Oh, the fun we had.  I arranged a pick up time with the nursery, rented the Big Truck, we drove car down to pick up truck which of course? Had to be picked up 50 miles away from where we were going for some unknown reason and also cost more because the new summer rates just went into effect.  Bells should have been ringing but mostly I was trying not to hyperventilate. So, OK.  We go get some plants that were at a friend’s house, do the final unload of storage unit (another Punch and Judy episode), and go to the nursery.  A bit behind schedule but nonetheless on time, before their closing hour.    Where, we find? They were CLOSED.  Closed, people.  Not open.  Padlocked.  The whole day.  I heard a noise come out of me that sounded like a howling wolf.    So that little episode cost me a few hundred dollars MORE, more over budget, and? The never ending story continued.  Nobody at the nursery would return my phone calls, several days went by and finally I asked a tactful and Very Professional and Impressive Friend to go by and see what the blue blazes was going on.  My best guess is there had been a romantic relationship that went sour but by now I really didn’t care.  So I got to rent another truck! Drive down and back to pick up my plants, spent oodles on gas.   But hey.  We’re done there, right?

Meanwhile, back at the ranch.  It had of course been raining when we brought our household goods up here so we had to just stick them in the yurt and two storage sheds, and under a tarp.  No moving in in an orderly way.  So, OK.  BOXES.  Then it stopped raining and we thought, Oh, Goody.  We can set things outside when the mud clears up and organize our living space.  But.  It immediately started being well over 100 degrees every day and we are on a flat, unshaded spot.  We spent every available minute trying to keep ourselves from getting heat stroke and keeping the birds and plants alive.  You could’ve fried eggs on our floor.  OK, we thought.  Hang loose here.  Do the gardening and bide our time.   And that is when the Ant Wars began.  Right about the time it started being an average of 111 degrees every day.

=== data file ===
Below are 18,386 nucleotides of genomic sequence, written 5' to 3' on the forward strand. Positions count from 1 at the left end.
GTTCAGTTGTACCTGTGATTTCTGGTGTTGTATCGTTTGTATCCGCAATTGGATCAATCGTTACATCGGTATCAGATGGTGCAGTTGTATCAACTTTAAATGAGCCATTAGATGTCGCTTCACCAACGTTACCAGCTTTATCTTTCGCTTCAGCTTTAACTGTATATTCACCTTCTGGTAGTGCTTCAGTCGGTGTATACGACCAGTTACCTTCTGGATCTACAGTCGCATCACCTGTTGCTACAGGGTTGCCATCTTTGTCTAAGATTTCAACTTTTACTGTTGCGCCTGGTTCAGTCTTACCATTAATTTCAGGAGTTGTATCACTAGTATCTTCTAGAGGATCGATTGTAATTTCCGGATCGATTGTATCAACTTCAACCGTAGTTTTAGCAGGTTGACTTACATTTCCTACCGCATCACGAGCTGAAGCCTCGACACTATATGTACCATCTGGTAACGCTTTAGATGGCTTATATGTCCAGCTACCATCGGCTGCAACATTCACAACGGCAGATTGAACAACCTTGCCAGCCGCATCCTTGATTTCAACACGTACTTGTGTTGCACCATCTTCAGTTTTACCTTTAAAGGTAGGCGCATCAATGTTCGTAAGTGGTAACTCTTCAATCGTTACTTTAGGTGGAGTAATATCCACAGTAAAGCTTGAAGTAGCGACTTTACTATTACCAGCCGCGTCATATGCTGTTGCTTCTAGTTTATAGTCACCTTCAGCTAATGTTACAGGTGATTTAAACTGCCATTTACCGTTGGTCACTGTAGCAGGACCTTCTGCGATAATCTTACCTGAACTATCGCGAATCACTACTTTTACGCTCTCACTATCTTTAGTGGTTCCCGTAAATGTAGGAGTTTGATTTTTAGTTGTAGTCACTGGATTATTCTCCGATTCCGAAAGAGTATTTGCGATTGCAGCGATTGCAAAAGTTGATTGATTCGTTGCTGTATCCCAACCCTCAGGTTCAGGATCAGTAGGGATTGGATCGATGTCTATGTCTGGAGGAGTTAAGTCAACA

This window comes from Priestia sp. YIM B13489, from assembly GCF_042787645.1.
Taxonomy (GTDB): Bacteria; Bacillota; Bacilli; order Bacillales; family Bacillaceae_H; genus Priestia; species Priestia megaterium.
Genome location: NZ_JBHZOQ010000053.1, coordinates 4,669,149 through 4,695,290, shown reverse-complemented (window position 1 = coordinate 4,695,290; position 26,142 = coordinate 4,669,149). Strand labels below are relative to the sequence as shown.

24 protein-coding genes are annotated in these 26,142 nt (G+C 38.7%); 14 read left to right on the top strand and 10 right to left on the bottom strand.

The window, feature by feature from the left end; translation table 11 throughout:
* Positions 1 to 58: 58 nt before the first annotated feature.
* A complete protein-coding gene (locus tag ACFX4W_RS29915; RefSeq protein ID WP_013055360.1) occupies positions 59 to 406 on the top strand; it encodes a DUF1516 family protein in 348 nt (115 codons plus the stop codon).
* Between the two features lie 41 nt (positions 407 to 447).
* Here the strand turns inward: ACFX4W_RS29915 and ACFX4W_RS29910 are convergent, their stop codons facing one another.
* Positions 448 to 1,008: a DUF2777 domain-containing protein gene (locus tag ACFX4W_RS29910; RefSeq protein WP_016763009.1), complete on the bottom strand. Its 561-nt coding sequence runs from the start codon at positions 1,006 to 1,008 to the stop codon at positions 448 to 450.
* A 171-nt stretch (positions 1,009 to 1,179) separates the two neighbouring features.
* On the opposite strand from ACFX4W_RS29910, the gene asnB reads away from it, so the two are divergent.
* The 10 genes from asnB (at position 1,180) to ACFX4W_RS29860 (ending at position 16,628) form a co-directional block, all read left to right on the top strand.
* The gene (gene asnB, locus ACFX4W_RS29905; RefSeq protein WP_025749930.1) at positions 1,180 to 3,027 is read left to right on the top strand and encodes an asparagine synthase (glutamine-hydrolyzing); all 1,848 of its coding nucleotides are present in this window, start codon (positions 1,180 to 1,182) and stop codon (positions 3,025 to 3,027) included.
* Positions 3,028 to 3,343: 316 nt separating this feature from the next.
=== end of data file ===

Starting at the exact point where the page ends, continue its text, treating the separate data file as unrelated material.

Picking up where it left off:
Now, people will say they said it was hot here.  HOT? Hot is 95.  This place is hotter than Phoenix and I kid you not.  But ok.  We’ll deal.  Meanwhile, it’s too hot to do anything at all.  We are on hold on our final plumbing which means? We take baths outdoors in the stock tub we bought to use as a shower base inside.  It’s too hot inside anyway.  It’s also too hot outside, but whatever.  Everything has been more involved, more expensive, more unbelievable than even either one of us Cassandras would have imagined.  It is as though a giant hand is holding itself up and saying: NO.  So, we’re wondering Gentle Readers.  We’re wondering.  The whole world is in upheaval and maybe this is just a part of that.  But what does that mean? Really.  Meanwhile, The Partner just came inside with the jolly news that we are now engaged not only in the Ant Wars, but now? The Hookworm wars.  I ask you.

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2 responses to this post.

  1. And away we go?.. « Boozilla: learning to fly one room at a time…

    I found your entry interesting do I’ve added a Trackback to it on my weblog :)…

    Reply

  2. And away we go?…..

    I found your entry interesting do I’ve added a Trackback to it on my weblog :)…

    Reply